Everything you think you know about Salesforce is wrong.

OK, maybe not wrong — just misguided.

You might have this kind of mental image of Salesforce as something corporate. Something that’s best suited to massive multinational enterprises. And not something for a little startup or small-town business like yours.

There are common myths and misconceptions about getting started with Salesforce that can stop these small companies from implementing the very software that could be instrumental in helping them become a big, successful one.

If you’ve been scared off from Salesforce by what you think you know, it might be time to think again.

Salesforce isn’t just a cold, calculated CRM. It gives you a better understanding of your customers — and that understanding allows you to tell the story of your business in a more compelling way.

Vala Afshar, chief digital evangelist at Salesforce, has observed that:

Stories inspire us and catalyze us to act. Stories can create an emotional connection, generate the next big idea, reshape our most vital system… stories can change the world.

While it might be a bit foolhardy to suggest that your business’s adoption of Salesforce will change the world overnight, it’s no exaggeration to say it can build more meaningful internal and external connections for your business.

It’s those connections that can help you “reshape” the story of your company. 

Salesforce was the very first SaaS CRM option when it was founded back in 1999 by a former executive from Oracle.

Over time, Salesforce has expanded its services dramatically, adding a ton of brand new features. In fact, starting in 2003, they began adding at least one new product every single year!

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Today, its size and scope can feel overwhelming.

So it’s really no wonder that there are so many myths, misconceptions, and downright falsehoods about Salesforce floating around out there.

Here are eight of the biggest myths and misconceptions about Salesforce, thoroughly debunked to reveal the truth about this industry-leading software platform.

Myth #1: “Salesforce is a sales tool and only a sales tool.”

Salesforce began life as a CRM.

But it’s expanded dramatically to include everything from sales to marketing and customer support.

So even if you’re not in the market for a CRM, there’s a good chance that Salesforce might still have something that would be perfect for your business.

Here’s a partial listing of their current offerings to give you an idea of how far and wide it spans.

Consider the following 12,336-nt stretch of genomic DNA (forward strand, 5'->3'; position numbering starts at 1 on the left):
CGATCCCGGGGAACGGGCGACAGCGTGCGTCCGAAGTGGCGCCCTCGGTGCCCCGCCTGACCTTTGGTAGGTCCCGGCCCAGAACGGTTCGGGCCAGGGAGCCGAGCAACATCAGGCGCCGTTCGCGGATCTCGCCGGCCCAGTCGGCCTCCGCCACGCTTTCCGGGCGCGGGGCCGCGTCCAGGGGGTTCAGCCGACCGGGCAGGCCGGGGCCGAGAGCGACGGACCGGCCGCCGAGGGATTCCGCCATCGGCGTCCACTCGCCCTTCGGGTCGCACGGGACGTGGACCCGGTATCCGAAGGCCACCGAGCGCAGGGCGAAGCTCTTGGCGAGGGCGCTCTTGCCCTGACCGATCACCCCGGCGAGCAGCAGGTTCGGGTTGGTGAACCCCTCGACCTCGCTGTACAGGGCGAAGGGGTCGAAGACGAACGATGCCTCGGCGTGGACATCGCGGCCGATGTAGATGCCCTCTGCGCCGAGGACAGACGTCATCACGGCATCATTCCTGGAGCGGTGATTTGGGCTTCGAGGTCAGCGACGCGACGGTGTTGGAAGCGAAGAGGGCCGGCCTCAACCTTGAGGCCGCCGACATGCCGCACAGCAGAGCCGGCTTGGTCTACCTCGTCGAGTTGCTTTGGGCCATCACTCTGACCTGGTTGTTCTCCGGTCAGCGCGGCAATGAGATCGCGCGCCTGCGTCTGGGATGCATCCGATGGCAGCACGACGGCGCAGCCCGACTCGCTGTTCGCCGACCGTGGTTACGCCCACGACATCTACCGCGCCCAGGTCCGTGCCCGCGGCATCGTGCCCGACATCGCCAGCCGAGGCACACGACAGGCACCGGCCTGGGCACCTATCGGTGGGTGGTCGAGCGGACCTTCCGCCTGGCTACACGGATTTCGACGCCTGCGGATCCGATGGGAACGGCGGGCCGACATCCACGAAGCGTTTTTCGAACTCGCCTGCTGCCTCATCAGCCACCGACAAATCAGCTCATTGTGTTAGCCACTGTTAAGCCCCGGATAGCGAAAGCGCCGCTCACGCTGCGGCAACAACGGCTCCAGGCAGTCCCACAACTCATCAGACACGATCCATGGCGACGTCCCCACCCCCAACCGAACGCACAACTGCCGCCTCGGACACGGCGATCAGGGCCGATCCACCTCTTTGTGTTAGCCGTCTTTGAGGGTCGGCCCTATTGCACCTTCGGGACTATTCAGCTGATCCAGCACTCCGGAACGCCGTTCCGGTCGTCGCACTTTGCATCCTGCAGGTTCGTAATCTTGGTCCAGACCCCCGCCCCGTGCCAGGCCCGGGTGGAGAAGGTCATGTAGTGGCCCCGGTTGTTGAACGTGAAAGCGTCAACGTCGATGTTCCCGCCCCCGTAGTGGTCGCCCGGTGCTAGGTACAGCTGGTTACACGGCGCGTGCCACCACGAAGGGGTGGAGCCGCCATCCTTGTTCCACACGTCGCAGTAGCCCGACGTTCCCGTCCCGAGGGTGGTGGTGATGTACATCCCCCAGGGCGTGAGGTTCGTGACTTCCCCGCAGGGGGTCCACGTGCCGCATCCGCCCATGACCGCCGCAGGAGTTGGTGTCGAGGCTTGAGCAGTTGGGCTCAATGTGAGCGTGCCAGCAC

This is the company’s primary offering.

Their “Sales Cloud” is essentially the flagship product used worldwide in numerous industries.

Salesforce IQ is their out of the box reporting suite, which integrates with Outlook, Gmail, and other email services to deliver up-to-date information and keep track of data about leads.

Creating reports in Salesforce is a big deal, but it doesn’t have to be difficult. 

Salesforce CPQ handles quotes, proposals, and contracts for businesses in which those things play a vital role. They also offer tailored versions of their software for healthcare, retail, and other specific industries.


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Force.com is a unique “platform as a service” that allows companies to create and integrate custom apps powered by the Salesforce platform. These add-on apps can integrate data, automate workflows, and otherwise help companies get more out of Salesforce.


Desk.com is a customer service SaaS tool, designed to allow companies to offer faster, more efficient, and more effective customer support.


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Salesforce Service Cloud

This is a separate product from Desk.com, although both revolve around customer service.


Pardot integrates with Salesforce to add features that are useful for B2B marketing.

It’s designed to make B2B marketing a cinch; from creating landing pages and email campaigns using the Salesforce mass email suite to tracking leads carefully through each step of the buying process.


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Einstein Analytics

Einstein Analytics is another platform that integrates natively with Salesforce.

It’s designed to collate data from both internal and external sources in one dashboard, making it easier to see large-scale trends and monitor KPIs.


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That’s just a handful of the apps and tools at your disposal in the Salesforce ecosystem. A quick look at their website confirms that there’s literally dozens more.


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One of the biggest advantages of using Salesforce products is their software’s modularity.